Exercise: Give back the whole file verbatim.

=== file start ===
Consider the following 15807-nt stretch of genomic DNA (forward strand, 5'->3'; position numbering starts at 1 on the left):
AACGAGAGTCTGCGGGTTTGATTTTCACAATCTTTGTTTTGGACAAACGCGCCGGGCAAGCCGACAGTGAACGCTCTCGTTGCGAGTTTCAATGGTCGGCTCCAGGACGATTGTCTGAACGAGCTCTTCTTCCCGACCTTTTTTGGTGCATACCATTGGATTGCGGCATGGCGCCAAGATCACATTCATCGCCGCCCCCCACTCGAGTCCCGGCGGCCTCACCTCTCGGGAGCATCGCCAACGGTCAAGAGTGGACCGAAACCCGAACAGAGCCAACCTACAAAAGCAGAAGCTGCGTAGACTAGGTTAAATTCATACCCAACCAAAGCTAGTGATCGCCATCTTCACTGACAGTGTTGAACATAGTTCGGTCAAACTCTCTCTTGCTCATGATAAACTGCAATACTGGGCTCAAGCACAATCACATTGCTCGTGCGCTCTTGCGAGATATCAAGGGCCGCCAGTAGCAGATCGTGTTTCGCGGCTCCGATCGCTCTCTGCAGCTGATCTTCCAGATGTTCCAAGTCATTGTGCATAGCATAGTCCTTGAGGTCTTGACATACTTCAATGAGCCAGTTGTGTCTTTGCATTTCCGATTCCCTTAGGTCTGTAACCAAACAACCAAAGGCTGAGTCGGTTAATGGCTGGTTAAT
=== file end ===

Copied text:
Consider the following 15807-nt stretch of genomic DNA (forward strand, 5'->3'; position numbering starts at 1 on the left):
AACGAGAGTCTGCGGGTTTGATTTTCACAATCTTTGTTTTGGACAAACGCGCCGGGCAAGCCGACAGTGAACGCTCTCGTTGCGAGTTTCAATGGTCGGCTCCAGGACGATTGTCTGAACGAGCTCTTCTTCCCGACCTTTTTTGGTGCATACCATTGGATTGCGGCATGGCGCCAAGATCACATTCATCGCCGCCCCCCACTCGAGTCCCGGCGGCCTCACCTCTCGGGAGCATCGCCAACGGTCAAGAGTGGACCGAAACCCGAACAGAGCCAACCTACAAAAGCAGAAGCTGCGTAGACTAGGTTAAATTCATACCCAACCAAAGCTAGTGATCGCCATCTTCACTGACAGTGTTGAACATAGTTCGGTCAAACTCTCTCTTGCTCATGATAAACTGCAATACTGGGCTCAAGCACAATCACATTGCTCGTGCGCTCTTGCGAGATATCAAGGGCCGCCAGTAGCAGATCGTGTTTCGCGGCTCCGATCGCTCTCTGCAGCTGATCTTCCAGATGTTCCAAGTCATTGTGCATAGCATAGTCCTTGAGGTCTTGACATACTTCAATGAGCCAGTTGTGTCTTTGCATTTCCGATTCCCTTAGGTCTGTAACCAAACAACCAAAGGCTGAGTCGGTTAATGGCTGGTTAAT